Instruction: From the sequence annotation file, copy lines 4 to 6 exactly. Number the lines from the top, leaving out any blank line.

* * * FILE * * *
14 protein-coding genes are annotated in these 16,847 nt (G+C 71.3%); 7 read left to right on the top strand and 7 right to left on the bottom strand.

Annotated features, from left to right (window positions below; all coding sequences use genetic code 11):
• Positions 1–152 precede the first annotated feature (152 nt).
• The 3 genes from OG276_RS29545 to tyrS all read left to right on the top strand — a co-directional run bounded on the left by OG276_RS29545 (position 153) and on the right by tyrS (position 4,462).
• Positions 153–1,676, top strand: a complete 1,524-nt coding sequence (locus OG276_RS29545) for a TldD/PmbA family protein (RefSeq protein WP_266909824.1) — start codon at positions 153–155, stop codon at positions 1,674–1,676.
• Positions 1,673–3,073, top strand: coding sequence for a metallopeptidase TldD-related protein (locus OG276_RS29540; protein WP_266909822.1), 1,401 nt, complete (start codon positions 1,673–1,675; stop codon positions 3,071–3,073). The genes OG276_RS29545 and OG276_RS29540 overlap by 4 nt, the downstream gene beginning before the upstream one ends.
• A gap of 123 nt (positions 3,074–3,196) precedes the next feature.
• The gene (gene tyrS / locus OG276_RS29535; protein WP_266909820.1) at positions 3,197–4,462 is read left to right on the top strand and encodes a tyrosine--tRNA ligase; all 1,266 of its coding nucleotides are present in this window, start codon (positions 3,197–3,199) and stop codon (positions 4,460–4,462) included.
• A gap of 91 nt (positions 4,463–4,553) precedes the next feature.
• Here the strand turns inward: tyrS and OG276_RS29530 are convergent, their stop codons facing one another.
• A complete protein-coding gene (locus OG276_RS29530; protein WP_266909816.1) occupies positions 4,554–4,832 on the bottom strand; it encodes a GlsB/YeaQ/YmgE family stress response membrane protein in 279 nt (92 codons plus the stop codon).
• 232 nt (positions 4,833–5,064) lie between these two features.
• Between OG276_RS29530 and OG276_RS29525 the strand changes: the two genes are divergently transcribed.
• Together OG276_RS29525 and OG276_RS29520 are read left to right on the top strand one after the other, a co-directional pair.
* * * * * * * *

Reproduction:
• The 3 genes from OG276_RS29545 to tyrS all read left to right on the top strand — a co-directional run bounded on the left by OG276_RS29545 (position 153) and on the right by tyrS (position 4,462).
• Positions 153–1,676, top strand: a complete 1,524-nt coding sequence (locus OG276_RS29545) for a TldD/PmbA family protein (RefSeq protein WP_266909824.1) — start codon at positions 153–155, stop codon at positions 1,674–1,676.
• Positions 1,673–3,073, top strand: coding sequence for a metallopeptidase TldD-related protein (locus OG276_RS29540; protein WP_266909822.1), 1,401 nt, complete (start codon positions 1,673–1,675; stop codon positions 3,071–3,073). The genes OG276_RS29545 and OG276_RS29540 overlap by 4 nt, the downstream gene beginning before the upstream one ends.